The Poetry Exchange Project, or PXP, was a new and experimental collaboration between poetry classes between Tulane University in Louisiana, lead by Professor Andy Stallings, and SU, led by Zach Savich.
What is art? Who has a right to determine what is appropriate? How far is too far? Should life imitate art?
Anyone walking by Naugle Hall on the way to class or by Reisner Hall to eat might see a portion of sidewalk that has been torn up.
“How did you begin writing poetry?” He paused. “I never know where to start while telling these stories,” he said.
You may have seen him walking around campus, but what you noticed may not have been his clothes or even his smile; it might have been his feet.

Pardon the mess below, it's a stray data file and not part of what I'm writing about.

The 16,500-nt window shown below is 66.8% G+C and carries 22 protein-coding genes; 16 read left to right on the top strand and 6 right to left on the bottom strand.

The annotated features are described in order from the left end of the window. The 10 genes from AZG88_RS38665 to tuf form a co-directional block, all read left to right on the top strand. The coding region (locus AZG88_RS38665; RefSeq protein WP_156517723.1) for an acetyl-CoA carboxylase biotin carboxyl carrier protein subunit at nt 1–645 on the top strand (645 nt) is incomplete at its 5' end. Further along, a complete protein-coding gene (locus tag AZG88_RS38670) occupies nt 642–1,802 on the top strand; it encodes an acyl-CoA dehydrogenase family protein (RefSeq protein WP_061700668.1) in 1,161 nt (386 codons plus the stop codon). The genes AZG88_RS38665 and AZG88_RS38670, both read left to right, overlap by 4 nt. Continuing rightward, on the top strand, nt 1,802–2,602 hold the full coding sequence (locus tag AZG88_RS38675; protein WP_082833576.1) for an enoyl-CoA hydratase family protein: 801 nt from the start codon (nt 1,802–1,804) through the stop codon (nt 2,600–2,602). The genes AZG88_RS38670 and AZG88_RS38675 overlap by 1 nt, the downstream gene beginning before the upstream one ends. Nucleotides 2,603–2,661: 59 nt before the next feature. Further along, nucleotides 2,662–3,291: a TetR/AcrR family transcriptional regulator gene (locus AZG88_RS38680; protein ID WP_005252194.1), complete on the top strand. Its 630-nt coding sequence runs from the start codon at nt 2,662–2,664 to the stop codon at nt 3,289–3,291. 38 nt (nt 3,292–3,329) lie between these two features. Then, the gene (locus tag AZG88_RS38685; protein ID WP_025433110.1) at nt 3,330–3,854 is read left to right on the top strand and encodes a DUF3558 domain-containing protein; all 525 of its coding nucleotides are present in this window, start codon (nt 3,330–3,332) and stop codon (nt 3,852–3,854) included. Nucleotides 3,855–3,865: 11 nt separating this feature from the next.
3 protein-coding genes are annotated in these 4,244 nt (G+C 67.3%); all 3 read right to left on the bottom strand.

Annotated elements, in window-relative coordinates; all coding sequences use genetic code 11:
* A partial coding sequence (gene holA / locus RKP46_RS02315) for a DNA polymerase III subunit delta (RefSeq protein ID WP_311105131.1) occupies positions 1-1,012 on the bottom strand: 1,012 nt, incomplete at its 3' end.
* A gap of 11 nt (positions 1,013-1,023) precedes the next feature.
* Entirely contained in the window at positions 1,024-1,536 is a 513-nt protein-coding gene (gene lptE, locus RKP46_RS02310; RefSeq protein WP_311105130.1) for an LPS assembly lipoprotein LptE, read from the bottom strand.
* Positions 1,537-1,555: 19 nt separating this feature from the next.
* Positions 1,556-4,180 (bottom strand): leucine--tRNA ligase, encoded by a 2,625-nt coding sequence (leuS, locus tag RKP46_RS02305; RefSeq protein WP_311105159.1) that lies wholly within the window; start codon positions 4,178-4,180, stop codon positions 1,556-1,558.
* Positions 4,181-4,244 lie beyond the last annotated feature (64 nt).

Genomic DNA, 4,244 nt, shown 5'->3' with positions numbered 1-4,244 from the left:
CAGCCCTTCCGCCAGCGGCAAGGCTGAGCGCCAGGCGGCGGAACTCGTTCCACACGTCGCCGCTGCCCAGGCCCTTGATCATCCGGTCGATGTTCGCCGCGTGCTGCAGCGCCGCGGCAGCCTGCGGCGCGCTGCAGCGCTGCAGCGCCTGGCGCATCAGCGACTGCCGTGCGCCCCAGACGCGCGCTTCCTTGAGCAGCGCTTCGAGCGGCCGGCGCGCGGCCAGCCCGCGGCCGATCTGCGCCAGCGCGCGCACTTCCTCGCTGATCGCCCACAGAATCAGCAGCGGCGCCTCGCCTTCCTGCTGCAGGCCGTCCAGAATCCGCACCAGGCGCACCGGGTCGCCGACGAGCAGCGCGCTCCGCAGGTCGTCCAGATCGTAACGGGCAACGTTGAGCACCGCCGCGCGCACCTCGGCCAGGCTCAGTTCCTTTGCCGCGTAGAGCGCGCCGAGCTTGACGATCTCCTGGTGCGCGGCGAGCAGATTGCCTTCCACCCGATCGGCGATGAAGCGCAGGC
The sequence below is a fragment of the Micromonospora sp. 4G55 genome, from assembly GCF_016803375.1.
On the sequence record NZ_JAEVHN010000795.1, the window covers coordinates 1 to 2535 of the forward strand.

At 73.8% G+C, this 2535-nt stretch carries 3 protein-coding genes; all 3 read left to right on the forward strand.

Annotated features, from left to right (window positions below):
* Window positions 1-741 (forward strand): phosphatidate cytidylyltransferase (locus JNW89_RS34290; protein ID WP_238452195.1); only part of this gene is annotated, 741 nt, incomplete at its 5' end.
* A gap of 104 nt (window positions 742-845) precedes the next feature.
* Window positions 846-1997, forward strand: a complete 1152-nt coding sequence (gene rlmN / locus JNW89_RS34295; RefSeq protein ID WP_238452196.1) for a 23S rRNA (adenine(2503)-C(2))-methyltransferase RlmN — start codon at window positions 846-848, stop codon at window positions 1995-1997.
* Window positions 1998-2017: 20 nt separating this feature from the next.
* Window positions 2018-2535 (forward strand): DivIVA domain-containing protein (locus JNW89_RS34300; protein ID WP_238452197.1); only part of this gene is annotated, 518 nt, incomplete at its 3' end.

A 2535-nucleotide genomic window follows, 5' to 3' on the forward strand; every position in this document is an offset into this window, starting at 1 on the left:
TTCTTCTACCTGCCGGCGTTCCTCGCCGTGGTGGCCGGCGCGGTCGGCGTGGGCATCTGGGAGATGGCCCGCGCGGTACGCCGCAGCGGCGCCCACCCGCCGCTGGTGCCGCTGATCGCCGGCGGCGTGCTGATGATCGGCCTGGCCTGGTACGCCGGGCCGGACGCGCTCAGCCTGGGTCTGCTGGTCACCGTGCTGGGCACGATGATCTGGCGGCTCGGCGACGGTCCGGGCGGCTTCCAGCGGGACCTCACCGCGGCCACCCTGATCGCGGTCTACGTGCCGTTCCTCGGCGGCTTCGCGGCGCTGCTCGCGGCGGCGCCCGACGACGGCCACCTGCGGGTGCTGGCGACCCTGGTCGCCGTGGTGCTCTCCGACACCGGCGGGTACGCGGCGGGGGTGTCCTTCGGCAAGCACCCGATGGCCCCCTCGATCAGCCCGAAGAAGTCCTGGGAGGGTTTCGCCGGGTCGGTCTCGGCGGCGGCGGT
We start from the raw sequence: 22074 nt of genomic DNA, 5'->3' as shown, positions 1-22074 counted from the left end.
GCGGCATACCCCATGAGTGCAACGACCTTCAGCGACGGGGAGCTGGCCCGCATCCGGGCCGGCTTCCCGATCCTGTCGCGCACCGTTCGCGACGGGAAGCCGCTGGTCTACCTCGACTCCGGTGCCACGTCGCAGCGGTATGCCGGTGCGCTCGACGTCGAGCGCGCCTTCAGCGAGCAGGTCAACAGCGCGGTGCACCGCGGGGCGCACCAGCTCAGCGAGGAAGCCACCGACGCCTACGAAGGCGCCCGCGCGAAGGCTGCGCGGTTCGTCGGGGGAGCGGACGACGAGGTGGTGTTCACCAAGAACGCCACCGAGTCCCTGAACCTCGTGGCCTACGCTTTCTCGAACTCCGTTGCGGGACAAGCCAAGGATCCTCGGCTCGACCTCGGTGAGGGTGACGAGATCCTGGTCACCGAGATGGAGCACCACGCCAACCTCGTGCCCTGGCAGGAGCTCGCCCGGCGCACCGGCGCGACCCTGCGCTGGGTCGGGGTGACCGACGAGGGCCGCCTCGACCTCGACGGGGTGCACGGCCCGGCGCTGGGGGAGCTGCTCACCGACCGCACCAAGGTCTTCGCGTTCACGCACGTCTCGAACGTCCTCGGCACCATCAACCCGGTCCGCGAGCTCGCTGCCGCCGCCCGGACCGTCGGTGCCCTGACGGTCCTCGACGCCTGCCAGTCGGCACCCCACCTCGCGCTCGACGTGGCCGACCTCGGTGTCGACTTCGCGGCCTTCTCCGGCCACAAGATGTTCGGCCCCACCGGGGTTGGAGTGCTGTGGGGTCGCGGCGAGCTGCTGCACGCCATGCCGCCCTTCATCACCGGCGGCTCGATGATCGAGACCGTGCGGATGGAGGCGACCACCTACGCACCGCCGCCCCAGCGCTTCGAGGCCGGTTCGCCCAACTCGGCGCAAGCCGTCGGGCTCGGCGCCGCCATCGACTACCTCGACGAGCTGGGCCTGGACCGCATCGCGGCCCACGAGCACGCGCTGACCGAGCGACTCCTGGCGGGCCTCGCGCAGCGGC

At first glance, Shippensburg does not seem to be at the cultural hub of Pennsylvania. It is a small town known for its university and annual Corn Festival but does not seem to be the type of place to find spoken-word poetry readings, art studios and independent film premieres. However, with efforts from local artists, as well as through the local university, Shippensburg has begun to have a rash of artistic endeavors opening up and flourishing. A main hub for arts in Shippensburg is the H.
“Lunge! Parry!” The two students yelled as they lunged their sabers at one another in distinct succession.
Many students, professors, administrators and staff at Shippensburg University have something in common besides the fact that they attend, teach or work at the university.
No one knew exactly what to expect when improvisation comedians Colin Mochrie and Brad Sherwood walked onto the H.
“May the odds be ever in your favor.” These are the words that greet the tributes that are chosen as the “lucky” ones to represent their home districts in Panem.